During the first session I particularly enjoyed the presentation by neuroscientist Moran Cerf. He explained how patients could regulate their emotions, control their thoughts, and alter their decisions after having electrodes implanted in their brains. Science fellow and Harvard staff scientist Sriram (Sri) Kosuri spoke about DNA synthesis technologies in bioengineering. He actually encoded a book (several times over) in a molecule of DNA!
Seventeen-year-old boxer Claressa Shields spoke about overcoming adversity and winning the first olympic gold medal for women’s middleweight boxing. She exhibited incredible enthusiasm and spunk. She spoke about a girl she’d beaten, and said “she quit boxing and started playing soccer.” I was impressed by her determination and drive, and had the pleasure of meeting her after her presentation.
Adaptive snowboarder Amy Purdy, who lost both her legs due to bacterial meningitis, gave a particularly inspiring presentation. She won three back-to-back Paralympic World Cup gold medals and is currently training for the Paralympic Games. After the struggle of dealing with her illness and amputation, she looked at it differently. She said that instead of being limited BY her legs, she began to picture the unlimited possibilities WITH her legs. “Embracing adversity,” she said, “means going from merely enduring to thriving.” Her story and her positive attitude were truly inspiring!
I thought science fellow and Harvard behavioral scientist David Rand gave a very interesting presentation about cooperation, generosity, and altruism. His stance was that the more intuitive we are, the more cooperative we are, whereas the more reflective we are, the more selfish we tend to be. His study is illustrated in an article I read prior to the conference in Science magazine. “We should try and keep our eye out for situations where we feel an initial impulse to do good, but on further reflection, rationalize and say we don’t have to,” Rand said.
Inventor Jay Silver gave an entertaining and interesting presentation sharing his creative ideas. Brent enjoyed talking to him as he was preparing his slides, and didn’t waste time ordering an invention kit from Jay’s “MaKey MaKey” website.
All attendees and presenters were given lunch tickets to specific restaurants around Camden. The purpose of this was to meet a variety of new people. This gave me the opportunity to meet and dine with social innovation fellows Josh Nesbit (who spoke at PopTech last year and cofounded Medic Mobil) and Daniel Zoughbie who created Microclinic International. He gave a compelling and inspiring speech about the contagiousness of good health behaviors.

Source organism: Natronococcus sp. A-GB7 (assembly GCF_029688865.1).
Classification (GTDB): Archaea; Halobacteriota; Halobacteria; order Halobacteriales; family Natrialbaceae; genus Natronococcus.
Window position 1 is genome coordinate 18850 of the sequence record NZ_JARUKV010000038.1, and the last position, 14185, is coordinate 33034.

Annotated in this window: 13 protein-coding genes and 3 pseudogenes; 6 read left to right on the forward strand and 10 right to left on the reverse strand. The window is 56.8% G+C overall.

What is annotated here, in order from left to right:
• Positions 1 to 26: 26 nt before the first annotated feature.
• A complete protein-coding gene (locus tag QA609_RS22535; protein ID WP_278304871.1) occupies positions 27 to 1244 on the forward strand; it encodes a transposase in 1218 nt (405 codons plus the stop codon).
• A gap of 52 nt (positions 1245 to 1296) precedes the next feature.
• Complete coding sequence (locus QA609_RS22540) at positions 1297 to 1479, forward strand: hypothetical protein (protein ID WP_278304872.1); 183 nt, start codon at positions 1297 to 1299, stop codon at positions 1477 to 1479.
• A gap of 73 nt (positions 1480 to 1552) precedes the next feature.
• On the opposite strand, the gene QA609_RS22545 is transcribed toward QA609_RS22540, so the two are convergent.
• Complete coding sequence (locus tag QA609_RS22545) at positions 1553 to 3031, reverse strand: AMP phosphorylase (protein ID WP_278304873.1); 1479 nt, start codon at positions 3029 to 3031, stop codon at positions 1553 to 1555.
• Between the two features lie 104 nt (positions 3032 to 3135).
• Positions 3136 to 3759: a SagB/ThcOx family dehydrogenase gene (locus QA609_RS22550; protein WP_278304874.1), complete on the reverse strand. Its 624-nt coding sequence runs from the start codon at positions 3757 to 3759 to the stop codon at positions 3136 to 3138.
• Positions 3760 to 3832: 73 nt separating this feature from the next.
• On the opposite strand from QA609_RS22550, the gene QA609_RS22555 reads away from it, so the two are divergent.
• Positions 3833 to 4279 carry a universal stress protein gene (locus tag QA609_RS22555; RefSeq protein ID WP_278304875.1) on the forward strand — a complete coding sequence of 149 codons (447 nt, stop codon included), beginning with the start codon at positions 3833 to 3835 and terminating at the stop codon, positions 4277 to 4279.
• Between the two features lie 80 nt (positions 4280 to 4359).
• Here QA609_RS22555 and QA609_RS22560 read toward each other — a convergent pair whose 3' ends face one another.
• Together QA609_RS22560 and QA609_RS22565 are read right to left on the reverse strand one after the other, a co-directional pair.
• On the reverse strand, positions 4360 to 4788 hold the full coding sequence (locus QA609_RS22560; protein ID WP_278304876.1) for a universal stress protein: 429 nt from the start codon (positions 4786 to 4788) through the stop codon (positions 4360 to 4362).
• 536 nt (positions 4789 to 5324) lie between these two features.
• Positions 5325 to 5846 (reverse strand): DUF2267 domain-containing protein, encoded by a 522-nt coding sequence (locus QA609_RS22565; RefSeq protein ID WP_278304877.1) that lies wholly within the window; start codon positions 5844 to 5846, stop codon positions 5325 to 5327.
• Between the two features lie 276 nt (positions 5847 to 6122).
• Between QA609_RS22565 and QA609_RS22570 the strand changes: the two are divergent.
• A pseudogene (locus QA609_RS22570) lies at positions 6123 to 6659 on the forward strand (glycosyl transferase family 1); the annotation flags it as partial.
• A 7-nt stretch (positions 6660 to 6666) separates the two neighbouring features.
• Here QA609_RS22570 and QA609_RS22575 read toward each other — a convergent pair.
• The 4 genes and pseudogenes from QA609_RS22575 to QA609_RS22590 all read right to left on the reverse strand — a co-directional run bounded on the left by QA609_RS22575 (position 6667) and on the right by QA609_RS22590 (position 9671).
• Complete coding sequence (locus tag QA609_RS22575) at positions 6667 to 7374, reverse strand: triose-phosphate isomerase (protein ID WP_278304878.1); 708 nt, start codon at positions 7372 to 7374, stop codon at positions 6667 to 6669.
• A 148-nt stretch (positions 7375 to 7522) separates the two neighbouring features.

I was impressed by Asenath Andrews who founded an alternative public high school for teen mothers which also provides early education for their children. She was very passionate, and I appreciated her discussion about the way we think, and how important it is to think with new and fresh perspectives. “We are shaped by the conversations we have,” she said. “It’s about the conversations we are having. We have to make sure kids have conversations they haven’t had before. We need to have think tanks with kids in them, not grown-ups.”
Margret Pala also spoke about childhood education. Her background is in developing pedagogical methods of teaching. She advocated using open-ended material for play to encourage creativity. “Break the rules,” she stated. “Do something unexpected, and try new things.” Her words particularly resonated with me, especially when I consider my medical circumstances and want to make the most of my life.
I was looking forward to social psychologist and science/social innovation fellow Amy Cuddy’s presentation. Brent enjoyed working with her last year when she presented at PopTech. I was intrigued and inspired by her “power posing” video from her previous presentation. In her presentation this year she talked about her own emotional sensitivity. She said that resilience is the ongoing process of balancing toughness and tenderness. She said the two most important traits we want to see in people are warmth (that we trust them) and strength (that we respect them). This led her to talk about leadership. She stated “Leaders must connect before they can lead because trust is the conduit for influence.” Interestingly, people with lower cortisol make better leaders because they are better able to listen to other people and are less stress-reactive. Conversely, the more testosterone one has, the more confident he or she is, which also makes a better leader. I had the opportunity to meet Amy, although I wish I could have had more time to talk to her.